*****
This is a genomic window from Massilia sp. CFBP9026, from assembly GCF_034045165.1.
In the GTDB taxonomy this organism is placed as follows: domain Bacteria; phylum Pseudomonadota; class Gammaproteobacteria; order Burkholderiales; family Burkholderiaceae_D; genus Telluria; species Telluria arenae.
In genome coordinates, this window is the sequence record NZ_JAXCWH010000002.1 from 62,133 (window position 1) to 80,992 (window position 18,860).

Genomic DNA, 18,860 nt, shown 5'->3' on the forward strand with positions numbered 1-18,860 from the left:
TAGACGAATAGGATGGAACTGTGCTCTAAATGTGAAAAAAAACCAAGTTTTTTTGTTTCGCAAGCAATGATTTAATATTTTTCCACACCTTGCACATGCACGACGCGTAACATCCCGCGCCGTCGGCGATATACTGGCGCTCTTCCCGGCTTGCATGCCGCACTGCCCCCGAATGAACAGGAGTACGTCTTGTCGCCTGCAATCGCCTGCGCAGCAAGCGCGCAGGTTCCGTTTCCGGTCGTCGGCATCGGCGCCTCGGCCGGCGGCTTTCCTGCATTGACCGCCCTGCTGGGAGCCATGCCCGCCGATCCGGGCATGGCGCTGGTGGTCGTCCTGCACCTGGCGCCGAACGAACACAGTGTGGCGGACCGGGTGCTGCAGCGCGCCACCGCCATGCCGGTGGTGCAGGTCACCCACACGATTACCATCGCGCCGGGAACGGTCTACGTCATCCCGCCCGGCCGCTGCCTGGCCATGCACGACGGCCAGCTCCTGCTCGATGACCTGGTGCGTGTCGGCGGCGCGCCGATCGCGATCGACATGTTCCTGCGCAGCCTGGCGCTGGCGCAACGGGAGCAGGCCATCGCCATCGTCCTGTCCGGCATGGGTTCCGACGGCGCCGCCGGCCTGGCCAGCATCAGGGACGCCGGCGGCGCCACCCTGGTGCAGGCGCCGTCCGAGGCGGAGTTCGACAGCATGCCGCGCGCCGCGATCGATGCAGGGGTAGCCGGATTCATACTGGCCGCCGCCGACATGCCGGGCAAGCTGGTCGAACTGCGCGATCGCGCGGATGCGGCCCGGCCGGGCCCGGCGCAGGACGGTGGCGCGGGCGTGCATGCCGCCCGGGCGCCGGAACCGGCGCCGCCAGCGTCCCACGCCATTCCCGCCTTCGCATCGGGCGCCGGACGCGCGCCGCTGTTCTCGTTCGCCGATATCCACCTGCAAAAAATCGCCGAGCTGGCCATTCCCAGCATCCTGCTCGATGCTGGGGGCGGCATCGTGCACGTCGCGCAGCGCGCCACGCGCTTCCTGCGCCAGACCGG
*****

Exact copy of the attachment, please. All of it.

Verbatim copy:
This is a genomic window from Massilia sp. CFBP9026, from assembly GCF_034045165.1.
In the GTDB taxonomy this organism is placed as follows: domain Bacteria; phylum Pseudomonadota; class Gammaproteobacteria; order Burkholderiales; family Burkholderiaceae_D; genus Telluria; species Telluria arenae.
In genome coordinates, this window is the sequence record NZ_JAXCWH010000002.1 from 62,133 (window position 1) to 80,992 (window position 18,860).

Genomic DNA, 18,860 nt, shown 5'->3' on the forward strand with positions numbered 1-18,860 from the left:
TAGACGAATAGGATGGAACTGTGCTCTAAATGTGAAAAAAAACCAAGTTTTTTTGTTTCGCAAGCAATGATTTAATATTTTTCCACACCTTGCACATGCACGACGCGTAACATCCCGCGCCGTCGGCGATATACTGGCGCTCTTCCCGGCTTGCATGCCGCACTGCCCCCGAATGAACAGGAGTACGTCTTGTCGCCTGCAATCGCCTGCGCAGCAAGCGCGCAGGTTCCGTTTCCGGTCGTCGGCATCGGCGCCTCGGCCGGCGGCTTTCCTGCATTGACCGCCCTGCTGGGAGCCATGCCCGCCGATCCGGGCATGGCGCTGGTGGTCGTCCTGCACCTGGCGCCGAACGAACACAGTGTGGCGGACCGGGTGCTGCAGCGCGCCACCGCCATGCCGGTGGTGCAGGTCACCCACACGATTACCATCGCGCCGGGAACGGTCTACGTCATCCCGCCCGGCCGCTGCCTGGCCATGCACGACGGCCAGCTCCTGCTCGATGACCTGGTGCGTGTCGGCGGCGCGCCGATCGCGATCGACATGTTCCTGCGCAGCCTGGCGCTGGCGCAACGGGAGCAGGCCATCGCCATCGTCCTGTCCGGCATGGGTTCCGACGGCGCCGCCGGCCTGGCCAGCATCAGGGACGCCGGCGGCGCCACCCTGGTGCAGGCGCCGTCCGAGGCGGAGTTCGACAGCATGCCGCGCGCCGCGATCGATGCAGGGGTAGCCGGATTCATACTGGCCGCCGCCGACATGCCGGGCAAGCTGGTCGAACTGCGCGATCGCGCGGATGCGGCCCGGCCGGGCCCGGCGCAGGACGGTGGCGCGGGCGTGCATGCCGCCCGGGCGCCGGAACCGGCGCCGCCAGCGTCCCACGCCATTCCCGCCTTCGCATCGGGCGCCGGACGCGCGCCGCTGTTCTCGTTCGCCGATATCCACCTGCAAAAAATCGCCGAGCTGGCCATTCCCAGCATCCTGCTCGATGCTGGGGGCGGCATCGTGCACGTCGCGCAGCGCGCCACGCGCTTCCTGCGCCAGACCGG